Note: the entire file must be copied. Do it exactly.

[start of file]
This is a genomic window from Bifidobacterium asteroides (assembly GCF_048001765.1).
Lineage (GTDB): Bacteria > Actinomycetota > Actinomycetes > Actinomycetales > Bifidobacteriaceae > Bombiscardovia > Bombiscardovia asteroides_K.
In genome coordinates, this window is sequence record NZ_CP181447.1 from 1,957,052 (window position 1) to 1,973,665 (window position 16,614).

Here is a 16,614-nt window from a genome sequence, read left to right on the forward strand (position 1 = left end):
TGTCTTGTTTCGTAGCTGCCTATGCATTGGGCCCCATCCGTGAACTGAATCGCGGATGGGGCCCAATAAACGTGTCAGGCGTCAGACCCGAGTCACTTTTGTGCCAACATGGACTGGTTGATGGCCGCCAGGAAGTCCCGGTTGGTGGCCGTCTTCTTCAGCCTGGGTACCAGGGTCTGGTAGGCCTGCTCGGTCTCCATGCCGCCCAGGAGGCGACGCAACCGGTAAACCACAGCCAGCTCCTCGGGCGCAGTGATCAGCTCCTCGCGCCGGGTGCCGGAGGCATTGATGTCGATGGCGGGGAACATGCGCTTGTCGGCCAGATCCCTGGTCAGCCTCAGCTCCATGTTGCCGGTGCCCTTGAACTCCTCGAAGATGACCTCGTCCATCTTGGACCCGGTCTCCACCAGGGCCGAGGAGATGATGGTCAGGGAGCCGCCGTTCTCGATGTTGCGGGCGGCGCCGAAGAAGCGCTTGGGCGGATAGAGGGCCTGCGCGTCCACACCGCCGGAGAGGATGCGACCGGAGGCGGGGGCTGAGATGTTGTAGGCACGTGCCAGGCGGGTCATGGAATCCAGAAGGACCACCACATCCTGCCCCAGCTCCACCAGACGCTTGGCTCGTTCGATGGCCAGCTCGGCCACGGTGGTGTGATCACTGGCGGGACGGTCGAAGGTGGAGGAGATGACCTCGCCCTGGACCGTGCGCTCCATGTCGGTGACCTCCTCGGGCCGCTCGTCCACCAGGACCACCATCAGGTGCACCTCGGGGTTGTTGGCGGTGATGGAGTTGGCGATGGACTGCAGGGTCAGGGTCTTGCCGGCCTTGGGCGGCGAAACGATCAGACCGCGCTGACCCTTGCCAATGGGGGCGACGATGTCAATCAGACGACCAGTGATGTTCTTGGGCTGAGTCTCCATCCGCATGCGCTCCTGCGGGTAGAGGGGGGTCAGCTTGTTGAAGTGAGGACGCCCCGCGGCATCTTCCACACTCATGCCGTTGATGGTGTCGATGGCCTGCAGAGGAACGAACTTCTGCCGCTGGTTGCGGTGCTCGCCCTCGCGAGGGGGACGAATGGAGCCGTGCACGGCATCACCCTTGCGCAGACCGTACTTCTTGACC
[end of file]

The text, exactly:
This is a genomic window from Bifidobacterium asteroides (assembly GCF_048001765.1).
Lineage (GTDB): Bacteria > Actinomycetota > Actinomycetes > Actinomycetales > Bifidobacteriaceae > Bombiscardovia > Bombiscardovia asteroides_K.
In genome coordinates, this window is sequence record NZ_CP181447.1 from 1,957,052 (window position 1) to 1,973,665 (window position 16,614).

Here is a 16,614-nt window from a genome sequence, read left to right on the forward strand (position 1 = left end):
TGTCTTGTTTCGTAGCTGCCTATGCATTGGGCCCCATCCGTGAACTGAATCGCGGATGGGGCCCAATAAACGTGTCAGGCGTCAGACCCGAGTCACTTTTGTGCCAACATGGACTGGTTGATGGCCGCCAGGAAGTCCCGGTTGGTGGCCGTCTTCTTCAGCCTGGGTACCAGGGTCTGGTAGGCCTGCTCGGTCTCCATGCCGCCCAGGAGGCGACGCAACCGGTAAACCACAGCCAGCTCCTCGGGCGCAGTGATCAGCTCCTCGCGCCGGGTGCCGGAGGCATTGATGTCGATGGCGGGGAACATGCGCTTGTCGGCCAGATCCCTGGTCAGCCTCAGCTCCATGTTGCCGGTGCCCTTGAACTCCTCGAAGATGACCTCGTCCATCTTGGACCCGGTCTCCACCAGGGCCGAGGAGATGATGGTCAGGGAGCCGCCGTTCTCGATGTTGCGGGCGGCGCCGAAGAAGCGCTTGGGCGGATAGAGGGCCTGCGCGTCCACACCGCCGGAGAGGATGCGACCGGAGGCGGGGGCTGAGATGTTGTAGGCACGTGCCAGGCGGGTCATGGAATCCAGAAGGACCACCACATCCTGCCCCAGCTCCACCAGACGCTTGGCTCGTTCGATGGCCAGCTCGGCCACGGTGGTGTGATCACTGGCGGGACGGTCGAAGGTGGAGGAGATGACCTCGCCCTGGACCGTGCGCTCCATGTCGGTGACCTCCTCGGGCCGCTCGTCCACCAGGACCACCATCAGGTGCACCTCGGGGTTGTTGGCGGTGATGGAGTTGGCGATGGACTGCAGGGTCAGGGTCTTGCCGGCCTTGGGCGGCGAAACGATCAGACCGCGCTGACCCTTGCCAATGGGGGCGACGATGTCAATCAGACGACCAGTGATGTTCTTGGGCTGAGTCTCCATCCGCATGCGCTCCTGCGGGTAGAGGGGGGTCAGCTTGTTGAAGTGAGGACGCCCCGCGGCATCTTCCACACTCATGCCGTTGATGGTGTCGATGGCCTGCAGAGGAACGAACTTCTGCCGCTGGTTGCGGTGCTCGCCCTCGCGAGGGGGACGAATGGAGCCGTGCACGGCATCACCCTTGCGCAGACCGTACTTCTTGACC